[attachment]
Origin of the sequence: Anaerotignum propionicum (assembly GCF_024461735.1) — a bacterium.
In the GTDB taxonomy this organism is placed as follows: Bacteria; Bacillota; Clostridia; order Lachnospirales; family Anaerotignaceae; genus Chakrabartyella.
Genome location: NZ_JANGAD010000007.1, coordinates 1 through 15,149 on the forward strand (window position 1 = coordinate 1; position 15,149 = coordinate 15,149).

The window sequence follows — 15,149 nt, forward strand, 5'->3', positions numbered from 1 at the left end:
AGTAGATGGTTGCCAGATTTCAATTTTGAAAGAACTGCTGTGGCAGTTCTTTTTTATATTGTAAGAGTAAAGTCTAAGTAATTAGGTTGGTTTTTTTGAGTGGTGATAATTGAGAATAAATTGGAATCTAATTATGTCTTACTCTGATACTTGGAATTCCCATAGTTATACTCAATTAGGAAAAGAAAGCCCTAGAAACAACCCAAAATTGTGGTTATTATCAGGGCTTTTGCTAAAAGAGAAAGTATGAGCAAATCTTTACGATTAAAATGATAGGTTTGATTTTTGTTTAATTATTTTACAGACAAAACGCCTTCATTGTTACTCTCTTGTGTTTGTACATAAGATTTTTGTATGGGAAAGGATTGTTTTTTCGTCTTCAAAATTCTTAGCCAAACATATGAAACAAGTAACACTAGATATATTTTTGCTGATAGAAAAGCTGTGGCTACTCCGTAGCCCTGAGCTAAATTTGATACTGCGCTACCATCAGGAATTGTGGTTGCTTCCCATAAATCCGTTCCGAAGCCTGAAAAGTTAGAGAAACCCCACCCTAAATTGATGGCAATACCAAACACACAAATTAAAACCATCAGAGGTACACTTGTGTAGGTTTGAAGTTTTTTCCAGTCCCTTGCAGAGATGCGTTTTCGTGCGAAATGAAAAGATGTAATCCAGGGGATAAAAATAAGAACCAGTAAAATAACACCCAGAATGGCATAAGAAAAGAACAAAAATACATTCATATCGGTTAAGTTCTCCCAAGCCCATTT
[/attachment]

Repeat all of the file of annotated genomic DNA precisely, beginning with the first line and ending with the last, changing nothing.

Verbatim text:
Origin of the sequence: Anaerotignum propionicum (assembly GCF_024461735.1) — a bacterium.
In the GTDB taxonomy this organism is placed as follows: Bacteria; Bacillota; Clostridia; order Lachnospirales; family Anaerotignaceae; genus Chakrabartyella.
Genome location: NZ_JANGAD010000007.1, coordinates 1 through 15,149 on the forward strand (window position 1 = coordinate 1; position 15,149 = coordinate 15,149).

The window sequence follows — 15,149 nt, forward strand, 5'->3', positions numbered from 1 at the left end:
AGTAGATGGTTGCCAGATTTCAATTTTGAAAGAACTGCTGTGGCAGTTCTTTTTTATATTGTAAGAGTAAAGTCTAAGTAATTAGGTTGGTTTTTTTGAGTGGTGATAATTGAGAATAAATTGGAATCTAATTATGTCTTACTCTGATACTTGGAATTCCCATAGTTATACTCAATTAGGAAAAGAAAGCCCTAGAAACAACCCAAAATTGTGGTTATTATCAGGGCTTTTGCTAAAAGAGAAAGTATGAGCAAATCTTTACGATTAAAATGATAGGTTTGATTTTTGTTTAATTATTTTACAGACAAAACGCCTTCATTGTTACTCTCTTGTGTTTGTACATAAGATTTTTGTATGGGAAAGGATTGTTTTTTCGTCTTCAAAATTCTTAGCCAAACATATGAAACAAGTAACACTAGATATATTTTTGCTGATAGAAAAGCTGTGGCTACTCCGTAGCCCTGAGCTAAATTTGATACTGCGCTACCATCAGGAATTGTGGTTGCTTCCCATAAATCCGTTCCGAAGCCTGAAAAGTTAGAGAAACCCCACCCTAAATTGATGGCAATACCAAACACACAAATTAAAACCATCAGAGGTACACTTGTGTAGGTTTGAAGTTTTTTCCAGTCCCTTGCAGAGATGCGTTTTCGTGCGAAATGAAAAGATGTAATCCAGGGGATAAAAATAAGAACCAGTAAAATAACACCCAGAATGGCATAAGAAAAGAACAAAAATACATTCATATCGGTTAAGTTCTCCCAAGCCCATTT